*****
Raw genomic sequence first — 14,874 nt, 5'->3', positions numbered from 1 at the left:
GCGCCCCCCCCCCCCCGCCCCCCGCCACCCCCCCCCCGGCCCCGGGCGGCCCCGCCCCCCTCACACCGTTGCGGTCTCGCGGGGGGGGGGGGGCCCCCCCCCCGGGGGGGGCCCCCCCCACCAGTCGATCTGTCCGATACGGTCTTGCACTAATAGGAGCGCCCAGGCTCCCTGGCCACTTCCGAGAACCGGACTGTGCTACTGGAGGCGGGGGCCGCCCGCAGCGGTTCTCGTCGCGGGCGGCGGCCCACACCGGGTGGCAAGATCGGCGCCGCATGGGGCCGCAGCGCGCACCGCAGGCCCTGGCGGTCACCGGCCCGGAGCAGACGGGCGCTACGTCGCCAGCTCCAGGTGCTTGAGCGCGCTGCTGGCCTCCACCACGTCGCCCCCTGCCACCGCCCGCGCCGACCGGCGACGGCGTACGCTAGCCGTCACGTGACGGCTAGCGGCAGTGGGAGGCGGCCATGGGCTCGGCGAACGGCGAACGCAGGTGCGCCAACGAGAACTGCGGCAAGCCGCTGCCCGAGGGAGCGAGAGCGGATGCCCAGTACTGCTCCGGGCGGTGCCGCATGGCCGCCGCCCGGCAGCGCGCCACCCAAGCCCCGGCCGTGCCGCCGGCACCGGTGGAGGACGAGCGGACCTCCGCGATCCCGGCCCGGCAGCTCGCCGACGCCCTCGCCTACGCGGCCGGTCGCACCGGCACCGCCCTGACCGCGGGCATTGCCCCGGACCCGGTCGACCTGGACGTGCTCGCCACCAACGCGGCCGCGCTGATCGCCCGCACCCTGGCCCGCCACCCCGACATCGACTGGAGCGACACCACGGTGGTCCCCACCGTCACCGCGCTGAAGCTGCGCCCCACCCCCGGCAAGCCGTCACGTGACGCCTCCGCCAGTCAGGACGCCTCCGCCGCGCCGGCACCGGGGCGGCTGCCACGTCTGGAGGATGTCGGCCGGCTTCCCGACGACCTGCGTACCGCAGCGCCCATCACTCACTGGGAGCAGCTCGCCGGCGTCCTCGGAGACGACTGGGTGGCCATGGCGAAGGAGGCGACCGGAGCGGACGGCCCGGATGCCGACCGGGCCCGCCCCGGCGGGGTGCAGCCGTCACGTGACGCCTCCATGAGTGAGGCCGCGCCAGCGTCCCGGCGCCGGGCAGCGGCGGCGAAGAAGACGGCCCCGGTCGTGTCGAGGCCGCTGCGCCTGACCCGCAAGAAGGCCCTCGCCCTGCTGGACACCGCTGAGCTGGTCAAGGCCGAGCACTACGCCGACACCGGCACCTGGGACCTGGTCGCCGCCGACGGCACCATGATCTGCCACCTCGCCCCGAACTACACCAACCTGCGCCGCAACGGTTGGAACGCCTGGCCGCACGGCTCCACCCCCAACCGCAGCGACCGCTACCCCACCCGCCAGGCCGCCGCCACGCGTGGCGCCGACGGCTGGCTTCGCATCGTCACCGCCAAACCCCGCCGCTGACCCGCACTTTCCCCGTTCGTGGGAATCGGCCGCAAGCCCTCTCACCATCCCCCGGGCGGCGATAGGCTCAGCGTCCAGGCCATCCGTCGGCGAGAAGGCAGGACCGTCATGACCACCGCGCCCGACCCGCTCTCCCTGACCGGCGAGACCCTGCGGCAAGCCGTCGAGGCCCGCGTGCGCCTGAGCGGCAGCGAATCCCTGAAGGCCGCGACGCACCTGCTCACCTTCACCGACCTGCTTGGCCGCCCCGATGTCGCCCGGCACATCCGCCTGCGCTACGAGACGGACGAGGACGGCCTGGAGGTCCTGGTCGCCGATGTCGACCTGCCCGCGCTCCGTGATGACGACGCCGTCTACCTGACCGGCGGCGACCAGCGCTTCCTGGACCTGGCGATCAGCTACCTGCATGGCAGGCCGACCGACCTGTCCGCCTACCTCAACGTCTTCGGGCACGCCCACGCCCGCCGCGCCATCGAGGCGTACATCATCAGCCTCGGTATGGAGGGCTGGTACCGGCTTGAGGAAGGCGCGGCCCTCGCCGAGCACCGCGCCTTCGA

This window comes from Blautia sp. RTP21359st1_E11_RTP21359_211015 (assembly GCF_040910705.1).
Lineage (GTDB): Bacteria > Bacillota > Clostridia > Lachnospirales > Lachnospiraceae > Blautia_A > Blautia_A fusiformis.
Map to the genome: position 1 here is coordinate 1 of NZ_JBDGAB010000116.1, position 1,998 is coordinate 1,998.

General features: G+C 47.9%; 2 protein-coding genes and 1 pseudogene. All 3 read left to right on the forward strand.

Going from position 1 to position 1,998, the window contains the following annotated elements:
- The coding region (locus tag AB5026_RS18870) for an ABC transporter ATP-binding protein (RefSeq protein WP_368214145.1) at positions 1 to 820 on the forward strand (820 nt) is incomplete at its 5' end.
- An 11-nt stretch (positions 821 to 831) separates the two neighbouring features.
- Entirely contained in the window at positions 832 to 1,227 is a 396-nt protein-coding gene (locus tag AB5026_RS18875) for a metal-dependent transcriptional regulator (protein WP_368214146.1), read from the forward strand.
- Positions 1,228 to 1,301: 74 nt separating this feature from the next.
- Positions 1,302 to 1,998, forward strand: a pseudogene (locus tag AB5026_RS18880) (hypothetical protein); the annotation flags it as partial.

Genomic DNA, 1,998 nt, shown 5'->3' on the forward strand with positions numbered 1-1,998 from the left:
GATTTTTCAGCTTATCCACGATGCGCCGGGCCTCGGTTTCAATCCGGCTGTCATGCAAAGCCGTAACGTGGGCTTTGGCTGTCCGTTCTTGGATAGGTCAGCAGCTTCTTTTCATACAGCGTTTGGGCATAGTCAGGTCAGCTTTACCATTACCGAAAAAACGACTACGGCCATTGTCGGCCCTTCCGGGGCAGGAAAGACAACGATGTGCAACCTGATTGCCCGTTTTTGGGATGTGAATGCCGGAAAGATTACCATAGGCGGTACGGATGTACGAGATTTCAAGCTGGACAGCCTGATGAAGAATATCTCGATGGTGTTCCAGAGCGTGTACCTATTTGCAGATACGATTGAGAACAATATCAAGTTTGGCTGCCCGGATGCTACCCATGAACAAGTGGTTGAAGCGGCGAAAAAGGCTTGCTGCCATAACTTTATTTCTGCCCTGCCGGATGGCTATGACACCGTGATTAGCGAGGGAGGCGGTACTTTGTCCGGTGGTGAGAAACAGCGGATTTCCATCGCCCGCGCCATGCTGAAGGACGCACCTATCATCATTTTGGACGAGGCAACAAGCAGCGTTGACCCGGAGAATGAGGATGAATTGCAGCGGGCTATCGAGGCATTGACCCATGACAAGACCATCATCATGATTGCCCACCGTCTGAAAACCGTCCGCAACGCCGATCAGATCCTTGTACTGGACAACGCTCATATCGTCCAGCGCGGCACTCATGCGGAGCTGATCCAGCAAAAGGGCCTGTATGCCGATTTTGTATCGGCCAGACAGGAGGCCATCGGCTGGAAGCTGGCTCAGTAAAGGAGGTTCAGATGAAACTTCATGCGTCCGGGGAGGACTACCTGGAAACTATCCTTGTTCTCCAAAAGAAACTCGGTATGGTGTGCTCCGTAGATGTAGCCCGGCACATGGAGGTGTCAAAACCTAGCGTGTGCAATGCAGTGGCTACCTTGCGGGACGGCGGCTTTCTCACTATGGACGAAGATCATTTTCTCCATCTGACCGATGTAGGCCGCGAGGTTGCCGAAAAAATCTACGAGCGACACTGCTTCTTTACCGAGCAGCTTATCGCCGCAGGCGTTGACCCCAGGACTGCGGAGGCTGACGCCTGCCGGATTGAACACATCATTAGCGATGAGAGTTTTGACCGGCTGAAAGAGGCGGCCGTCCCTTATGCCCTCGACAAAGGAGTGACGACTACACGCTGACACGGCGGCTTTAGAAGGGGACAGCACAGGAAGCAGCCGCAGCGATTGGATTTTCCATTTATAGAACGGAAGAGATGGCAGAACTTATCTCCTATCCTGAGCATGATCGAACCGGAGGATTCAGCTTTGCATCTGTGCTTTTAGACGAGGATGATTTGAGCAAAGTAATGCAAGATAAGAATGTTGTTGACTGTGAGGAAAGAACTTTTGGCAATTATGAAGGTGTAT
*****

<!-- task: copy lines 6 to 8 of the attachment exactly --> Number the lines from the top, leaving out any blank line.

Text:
General features: G+C 47.9%; 2 protein-coding genes and 1 pseudogene. All 3 read left to right on the forward strand.

Going from position 1 to position 1,998, the window contains the following annotated elements:
- The coding region (locus tag AB5026_RS18870) for an ABC transporter ATP-binding protein (RefSeq protein WP_368214145.1) at positions 1 to 820 on the forward strand (820 nt) is incomplete at its 5' end.